Russia arrests another suspect in Moscow concert hall attack

Putin meets with domestic leaders online
Putin meets with domestic leaders online Copyright AP
Copyright AP
By Euronews
Share this articleComments
Share this articleClose Button

A Moscow court has detained another suspect as an accomplice in the attack by gunmen on a suburban Moscow concert hall that killed 144 people in March.


Dzhumokhon Kurbonov, a citizen of Tajikistan, is accused of providing the attackers with means of communication and financing. The judge ruled Kurbonov would be kept in custody until 22 May pending investigation and trial.

12 defendants have been arrested in the case, including four who allegedly carried out the attack at the Crocus City Hall concert venue, according to RIA Novosti.

Those four appeared in the same Moscow court at the end of March on terrorism charges and showed signs of severe beatings. One appeared to be barely conscious during the hearing. The court ordered that the men, all of whom were identified in the media as citizens of Tajikistan, also be held in custody until 22 May.

A faction of the Islamic State group has claimed responsibility for the massacre in which gunmen shot people who were waiting for a show by a popular rock band and then set the building on fire. But Russian officials including President Vladimir Putin have persistently claimed, without presenting evidence, that Ukraine and the West had a role in the attack.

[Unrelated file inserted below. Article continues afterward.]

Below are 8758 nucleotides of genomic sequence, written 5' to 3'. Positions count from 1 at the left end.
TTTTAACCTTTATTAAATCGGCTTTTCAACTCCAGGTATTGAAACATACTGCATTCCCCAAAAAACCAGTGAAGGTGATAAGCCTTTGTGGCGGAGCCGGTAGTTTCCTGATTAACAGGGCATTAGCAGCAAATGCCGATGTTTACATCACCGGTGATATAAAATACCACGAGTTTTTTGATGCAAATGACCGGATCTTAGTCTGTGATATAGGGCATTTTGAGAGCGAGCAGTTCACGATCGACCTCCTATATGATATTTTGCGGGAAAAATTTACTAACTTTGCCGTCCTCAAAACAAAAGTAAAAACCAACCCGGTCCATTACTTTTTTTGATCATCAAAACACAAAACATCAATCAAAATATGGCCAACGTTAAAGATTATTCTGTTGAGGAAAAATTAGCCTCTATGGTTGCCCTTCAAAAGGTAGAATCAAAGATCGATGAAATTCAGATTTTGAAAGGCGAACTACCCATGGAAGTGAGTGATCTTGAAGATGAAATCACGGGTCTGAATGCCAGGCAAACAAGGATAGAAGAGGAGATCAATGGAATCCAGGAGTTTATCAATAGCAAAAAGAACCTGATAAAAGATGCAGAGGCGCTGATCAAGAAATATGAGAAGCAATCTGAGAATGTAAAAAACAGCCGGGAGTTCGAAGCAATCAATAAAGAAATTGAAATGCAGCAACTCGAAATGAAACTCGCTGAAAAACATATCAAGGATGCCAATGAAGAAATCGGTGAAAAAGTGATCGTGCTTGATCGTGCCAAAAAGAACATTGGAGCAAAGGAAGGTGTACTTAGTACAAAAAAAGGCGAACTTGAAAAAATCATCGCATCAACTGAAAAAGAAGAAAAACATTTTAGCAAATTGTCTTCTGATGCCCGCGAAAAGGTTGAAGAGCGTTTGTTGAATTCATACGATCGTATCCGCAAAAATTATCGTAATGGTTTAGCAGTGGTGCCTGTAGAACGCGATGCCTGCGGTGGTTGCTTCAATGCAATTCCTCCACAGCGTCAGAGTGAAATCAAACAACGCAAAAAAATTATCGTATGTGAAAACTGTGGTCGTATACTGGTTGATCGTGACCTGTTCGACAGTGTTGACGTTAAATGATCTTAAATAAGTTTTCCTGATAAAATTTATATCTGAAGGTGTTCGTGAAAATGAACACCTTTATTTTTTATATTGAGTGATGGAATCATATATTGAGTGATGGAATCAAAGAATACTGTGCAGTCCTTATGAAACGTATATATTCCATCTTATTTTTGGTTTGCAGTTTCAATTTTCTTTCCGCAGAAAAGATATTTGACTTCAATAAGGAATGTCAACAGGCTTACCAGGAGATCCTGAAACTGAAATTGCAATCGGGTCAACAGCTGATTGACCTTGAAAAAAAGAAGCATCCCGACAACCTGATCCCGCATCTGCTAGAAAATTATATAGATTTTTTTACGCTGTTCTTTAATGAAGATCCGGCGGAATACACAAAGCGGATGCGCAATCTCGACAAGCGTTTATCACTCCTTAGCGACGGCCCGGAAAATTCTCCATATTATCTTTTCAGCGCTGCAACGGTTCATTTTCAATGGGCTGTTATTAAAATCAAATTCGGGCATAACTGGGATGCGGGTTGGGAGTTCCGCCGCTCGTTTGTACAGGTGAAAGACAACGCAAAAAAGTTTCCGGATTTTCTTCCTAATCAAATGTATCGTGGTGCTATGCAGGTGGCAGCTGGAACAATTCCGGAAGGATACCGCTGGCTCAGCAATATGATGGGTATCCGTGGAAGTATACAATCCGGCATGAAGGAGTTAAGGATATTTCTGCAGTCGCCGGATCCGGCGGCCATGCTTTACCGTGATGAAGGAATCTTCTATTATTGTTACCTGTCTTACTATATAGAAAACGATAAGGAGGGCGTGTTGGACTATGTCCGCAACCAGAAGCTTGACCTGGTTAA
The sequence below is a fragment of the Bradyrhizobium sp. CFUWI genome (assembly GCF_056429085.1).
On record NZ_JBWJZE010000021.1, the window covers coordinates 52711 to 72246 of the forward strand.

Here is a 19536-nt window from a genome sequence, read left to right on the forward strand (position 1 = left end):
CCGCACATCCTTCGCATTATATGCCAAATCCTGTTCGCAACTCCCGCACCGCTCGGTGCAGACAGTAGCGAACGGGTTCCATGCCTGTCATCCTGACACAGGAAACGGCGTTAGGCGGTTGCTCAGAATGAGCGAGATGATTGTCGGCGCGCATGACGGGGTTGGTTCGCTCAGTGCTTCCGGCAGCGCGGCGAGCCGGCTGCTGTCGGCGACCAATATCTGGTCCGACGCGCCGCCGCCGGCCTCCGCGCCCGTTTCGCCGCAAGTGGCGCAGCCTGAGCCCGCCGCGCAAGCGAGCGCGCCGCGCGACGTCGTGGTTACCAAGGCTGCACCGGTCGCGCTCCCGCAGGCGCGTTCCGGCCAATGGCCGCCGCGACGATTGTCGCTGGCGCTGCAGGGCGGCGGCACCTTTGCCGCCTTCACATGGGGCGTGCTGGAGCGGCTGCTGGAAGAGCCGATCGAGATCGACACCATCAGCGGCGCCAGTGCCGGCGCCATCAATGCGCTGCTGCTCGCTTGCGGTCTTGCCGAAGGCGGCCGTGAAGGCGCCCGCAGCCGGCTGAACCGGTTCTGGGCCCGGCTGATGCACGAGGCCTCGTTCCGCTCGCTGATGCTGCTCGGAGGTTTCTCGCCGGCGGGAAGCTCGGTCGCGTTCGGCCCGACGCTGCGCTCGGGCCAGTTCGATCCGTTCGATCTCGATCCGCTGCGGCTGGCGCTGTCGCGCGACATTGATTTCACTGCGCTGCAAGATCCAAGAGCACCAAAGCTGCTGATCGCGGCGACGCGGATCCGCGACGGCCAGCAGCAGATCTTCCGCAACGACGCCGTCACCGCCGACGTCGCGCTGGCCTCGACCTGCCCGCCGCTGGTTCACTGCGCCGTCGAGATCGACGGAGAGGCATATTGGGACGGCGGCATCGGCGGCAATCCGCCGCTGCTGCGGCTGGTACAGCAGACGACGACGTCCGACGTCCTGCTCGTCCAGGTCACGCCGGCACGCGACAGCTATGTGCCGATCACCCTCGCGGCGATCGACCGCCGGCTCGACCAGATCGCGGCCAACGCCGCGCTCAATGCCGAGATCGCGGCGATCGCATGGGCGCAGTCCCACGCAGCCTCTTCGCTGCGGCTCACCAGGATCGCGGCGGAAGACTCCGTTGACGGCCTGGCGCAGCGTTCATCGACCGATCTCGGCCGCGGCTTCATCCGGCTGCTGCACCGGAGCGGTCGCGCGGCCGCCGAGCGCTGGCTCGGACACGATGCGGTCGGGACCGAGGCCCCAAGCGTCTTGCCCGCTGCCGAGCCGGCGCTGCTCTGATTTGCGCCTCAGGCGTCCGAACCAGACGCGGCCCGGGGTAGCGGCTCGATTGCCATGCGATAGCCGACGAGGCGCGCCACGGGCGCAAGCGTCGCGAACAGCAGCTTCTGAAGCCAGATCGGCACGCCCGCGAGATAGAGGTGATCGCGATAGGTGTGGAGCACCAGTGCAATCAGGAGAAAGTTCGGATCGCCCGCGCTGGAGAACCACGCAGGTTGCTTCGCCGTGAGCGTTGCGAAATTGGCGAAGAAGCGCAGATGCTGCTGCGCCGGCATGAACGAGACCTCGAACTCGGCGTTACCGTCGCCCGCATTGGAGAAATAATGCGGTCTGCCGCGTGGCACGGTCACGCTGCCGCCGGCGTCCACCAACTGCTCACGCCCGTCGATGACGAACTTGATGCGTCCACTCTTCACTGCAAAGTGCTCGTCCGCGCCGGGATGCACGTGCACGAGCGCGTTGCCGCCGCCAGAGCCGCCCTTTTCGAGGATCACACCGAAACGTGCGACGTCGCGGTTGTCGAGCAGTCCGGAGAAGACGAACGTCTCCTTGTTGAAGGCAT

Ukraine denies involvement and its officials claim that Moscow is pushing the allegation as a pretext to intensify its fighting in Ukraine.

'Putin did not order Navalny death,' US intelligence agencies say

US intelligence agencies have determined that Russian President Vladimir Putin most likely did not order opposition leader Alexei Navalny to be killed, according to an exclusive by the Wall Street Journal (WSJ).

Navalny, who died while in custody at an Arctic prison camp in February, was one of Putin's fiercest critics. He was 47.

Navalny's allies, including his wife Yulia Navalnaya, accused the Russian leader of having him murdered - an accusation the Kremlin has always denied.

The WSJ cited reports by US intelligence agencies - including an analysis of classified intelligence - Putin is unlikely to have ordered the death of his opponent. Euronews has not been able to independently verify the cited intelligence reports.

The death of Alexei Navalny was strongly condemned by US president Joe Biden and the international community, who pointed to Putin as the main instigator of the death of his opponent.

The Kremlin continues to deny any involvement in Navalny's death.

Kremlin says Russia will overcome any EU sanctions on its LNG operations

Russia will look for ways to overcome what it says are illegal sanctions the European Union will impose on its liquified natural gas (LNG) operations, the Kremlin said on Saturday.

It is thought the European Commission’s next sanctions package will propose restrictions on Russian liquefied natural gas for the first time, including a ban on trans-shipments in the EU and measures on three Russian LNG projects.

According to Kremlin spokesman Dmitry Peskov, any new EU restrictions would benefit the US and would mean European industry pays more for its gas. “Of course, in any case, we will look for ways to overcome these illegal obstacles, unfair competition and illegal actions,” Peskov told reporters.

Share this articleComments

You might also like

Two detained in Poland suspected of Navalny ally attack in Lithuania

Putin says he supported Alexei Navalny prisoner swap

In pictures: Anger and despair as Russians bid farewell to Alexei Navalny